Scientists have succeeded in greatly extending the lifespan of a simple worm through “genetic trickery” and hope to begin similar experiments on mammals, they say.
In a paper published in the journal Cell Reports, researchers at the Buck Institute for Research on Aging in Novato, Calif., said they had extended the lifespan of tiny Caenorhabditis elegans to the human equivalent of 400 or 500 years.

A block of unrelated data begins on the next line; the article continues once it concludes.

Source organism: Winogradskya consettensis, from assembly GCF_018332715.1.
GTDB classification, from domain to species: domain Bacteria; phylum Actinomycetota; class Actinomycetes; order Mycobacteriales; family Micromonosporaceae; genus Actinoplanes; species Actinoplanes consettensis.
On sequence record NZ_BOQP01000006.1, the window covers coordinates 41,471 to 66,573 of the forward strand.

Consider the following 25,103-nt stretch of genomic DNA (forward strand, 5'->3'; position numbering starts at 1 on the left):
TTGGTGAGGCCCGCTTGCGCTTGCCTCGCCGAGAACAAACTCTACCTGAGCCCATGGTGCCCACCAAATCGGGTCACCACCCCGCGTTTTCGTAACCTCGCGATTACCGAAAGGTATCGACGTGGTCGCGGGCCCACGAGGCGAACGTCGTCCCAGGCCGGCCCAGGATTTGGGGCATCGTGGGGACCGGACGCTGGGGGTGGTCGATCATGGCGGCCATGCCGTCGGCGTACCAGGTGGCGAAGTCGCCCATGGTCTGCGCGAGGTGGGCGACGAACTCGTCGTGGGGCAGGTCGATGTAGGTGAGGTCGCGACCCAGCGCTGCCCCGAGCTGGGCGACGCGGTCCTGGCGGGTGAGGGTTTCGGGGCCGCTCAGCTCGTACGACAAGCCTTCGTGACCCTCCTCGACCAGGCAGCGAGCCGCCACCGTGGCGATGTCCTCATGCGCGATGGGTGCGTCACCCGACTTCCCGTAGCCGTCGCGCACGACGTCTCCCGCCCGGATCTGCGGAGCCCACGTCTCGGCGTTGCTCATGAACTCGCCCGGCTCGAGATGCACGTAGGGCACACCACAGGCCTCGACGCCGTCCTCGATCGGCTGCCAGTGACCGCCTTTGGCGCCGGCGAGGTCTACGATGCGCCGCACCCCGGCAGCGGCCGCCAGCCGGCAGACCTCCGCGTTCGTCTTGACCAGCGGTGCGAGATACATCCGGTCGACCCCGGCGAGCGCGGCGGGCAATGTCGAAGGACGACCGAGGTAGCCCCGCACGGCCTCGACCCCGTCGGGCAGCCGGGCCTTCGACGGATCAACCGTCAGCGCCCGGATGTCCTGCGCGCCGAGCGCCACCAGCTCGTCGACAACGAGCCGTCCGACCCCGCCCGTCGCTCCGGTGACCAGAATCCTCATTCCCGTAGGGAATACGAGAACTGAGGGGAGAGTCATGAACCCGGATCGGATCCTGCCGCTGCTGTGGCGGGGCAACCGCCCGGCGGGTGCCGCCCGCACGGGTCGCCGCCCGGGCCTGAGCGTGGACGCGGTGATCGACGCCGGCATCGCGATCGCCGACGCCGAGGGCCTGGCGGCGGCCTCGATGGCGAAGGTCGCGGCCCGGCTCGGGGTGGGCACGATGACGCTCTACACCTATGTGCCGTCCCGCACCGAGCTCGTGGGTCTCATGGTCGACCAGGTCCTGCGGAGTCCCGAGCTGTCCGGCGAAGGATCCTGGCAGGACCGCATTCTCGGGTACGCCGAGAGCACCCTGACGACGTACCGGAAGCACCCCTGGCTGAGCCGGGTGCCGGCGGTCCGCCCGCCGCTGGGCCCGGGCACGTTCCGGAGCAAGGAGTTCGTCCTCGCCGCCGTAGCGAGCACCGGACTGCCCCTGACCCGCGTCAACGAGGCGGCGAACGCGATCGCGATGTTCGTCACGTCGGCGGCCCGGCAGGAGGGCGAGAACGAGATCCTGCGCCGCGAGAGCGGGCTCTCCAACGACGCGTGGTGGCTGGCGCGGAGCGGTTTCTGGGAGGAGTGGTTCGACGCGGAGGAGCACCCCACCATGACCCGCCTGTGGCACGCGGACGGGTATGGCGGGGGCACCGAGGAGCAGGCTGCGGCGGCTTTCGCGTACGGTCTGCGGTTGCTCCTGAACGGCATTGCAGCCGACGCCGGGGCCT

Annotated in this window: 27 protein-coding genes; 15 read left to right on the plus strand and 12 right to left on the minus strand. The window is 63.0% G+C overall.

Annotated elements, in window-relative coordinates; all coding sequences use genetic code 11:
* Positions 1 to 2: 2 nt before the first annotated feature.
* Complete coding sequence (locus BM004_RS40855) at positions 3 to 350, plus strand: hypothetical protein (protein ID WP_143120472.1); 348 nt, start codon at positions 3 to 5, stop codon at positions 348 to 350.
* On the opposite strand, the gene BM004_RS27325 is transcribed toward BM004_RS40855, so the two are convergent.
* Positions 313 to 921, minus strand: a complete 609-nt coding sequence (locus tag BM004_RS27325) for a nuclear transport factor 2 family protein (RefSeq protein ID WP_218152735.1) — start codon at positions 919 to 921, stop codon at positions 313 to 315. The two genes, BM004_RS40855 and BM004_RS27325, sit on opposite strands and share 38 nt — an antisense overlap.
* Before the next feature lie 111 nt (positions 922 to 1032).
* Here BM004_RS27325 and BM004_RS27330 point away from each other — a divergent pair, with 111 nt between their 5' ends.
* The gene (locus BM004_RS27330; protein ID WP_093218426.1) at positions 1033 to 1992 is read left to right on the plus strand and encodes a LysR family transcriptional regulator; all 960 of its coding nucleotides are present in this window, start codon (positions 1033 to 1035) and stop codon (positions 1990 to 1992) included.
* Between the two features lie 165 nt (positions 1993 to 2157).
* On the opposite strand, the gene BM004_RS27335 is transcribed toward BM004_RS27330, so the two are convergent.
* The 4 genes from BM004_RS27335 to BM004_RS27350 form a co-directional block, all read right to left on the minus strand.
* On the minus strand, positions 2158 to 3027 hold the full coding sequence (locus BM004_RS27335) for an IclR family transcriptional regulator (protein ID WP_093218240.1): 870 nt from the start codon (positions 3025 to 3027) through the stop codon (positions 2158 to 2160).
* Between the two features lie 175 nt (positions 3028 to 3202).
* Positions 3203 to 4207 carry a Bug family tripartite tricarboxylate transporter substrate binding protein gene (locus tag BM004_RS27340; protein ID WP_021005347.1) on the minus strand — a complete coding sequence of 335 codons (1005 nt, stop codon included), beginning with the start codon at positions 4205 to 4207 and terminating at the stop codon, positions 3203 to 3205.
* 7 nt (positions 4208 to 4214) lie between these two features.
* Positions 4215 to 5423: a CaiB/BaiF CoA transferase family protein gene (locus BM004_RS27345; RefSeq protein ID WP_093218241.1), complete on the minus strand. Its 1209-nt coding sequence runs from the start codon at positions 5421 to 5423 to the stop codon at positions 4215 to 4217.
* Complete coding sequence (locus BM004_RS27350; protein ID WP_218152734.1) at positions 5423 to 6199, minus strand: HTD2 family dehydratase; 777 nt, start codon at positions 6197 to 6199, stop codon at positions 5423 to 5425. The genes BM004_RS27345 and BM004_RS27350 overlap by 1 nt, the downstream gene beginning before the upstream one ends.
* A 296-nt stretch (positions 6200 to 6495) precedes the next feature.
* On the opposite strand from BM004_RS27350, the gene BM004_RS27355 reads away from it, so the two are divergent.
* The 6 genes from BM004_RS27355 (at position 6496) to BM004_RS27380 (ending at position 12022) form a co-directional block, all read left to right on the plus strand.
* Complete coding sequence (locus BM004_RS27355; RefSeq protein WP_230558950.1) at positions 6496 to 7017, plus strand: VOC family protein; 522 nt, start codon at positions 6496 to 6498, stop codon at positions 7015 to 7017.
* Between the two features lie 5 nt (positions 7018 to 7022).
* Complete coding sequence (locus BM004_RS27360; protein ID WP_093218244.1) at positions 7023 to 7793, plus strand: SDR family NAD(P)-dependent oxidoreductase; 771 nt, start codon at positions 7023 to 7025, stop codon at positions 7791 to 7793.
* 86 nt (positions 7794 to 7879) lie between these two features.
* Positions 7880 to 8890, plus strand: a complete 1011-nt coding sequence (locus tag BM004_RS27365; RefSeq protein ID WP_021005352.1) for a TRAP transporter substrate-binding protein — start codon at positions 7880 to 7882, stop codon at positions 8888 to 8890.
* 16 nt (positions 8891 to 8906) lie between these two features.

Normally, the 1-millimeter-long, translucent nematode lives just several weeks. However, by combining two genetic mutations that inhibit key molecules involved in insulin signaling, or IIS, and the nutrient signaling pathway know as Target of Rapamycin, or TOR, scientists saw a five-fold extension of longevity, wrote senior author and biologist Pankaj Kapahi.
Read the full, original story: Want to live to be 500 years old? Worms show the way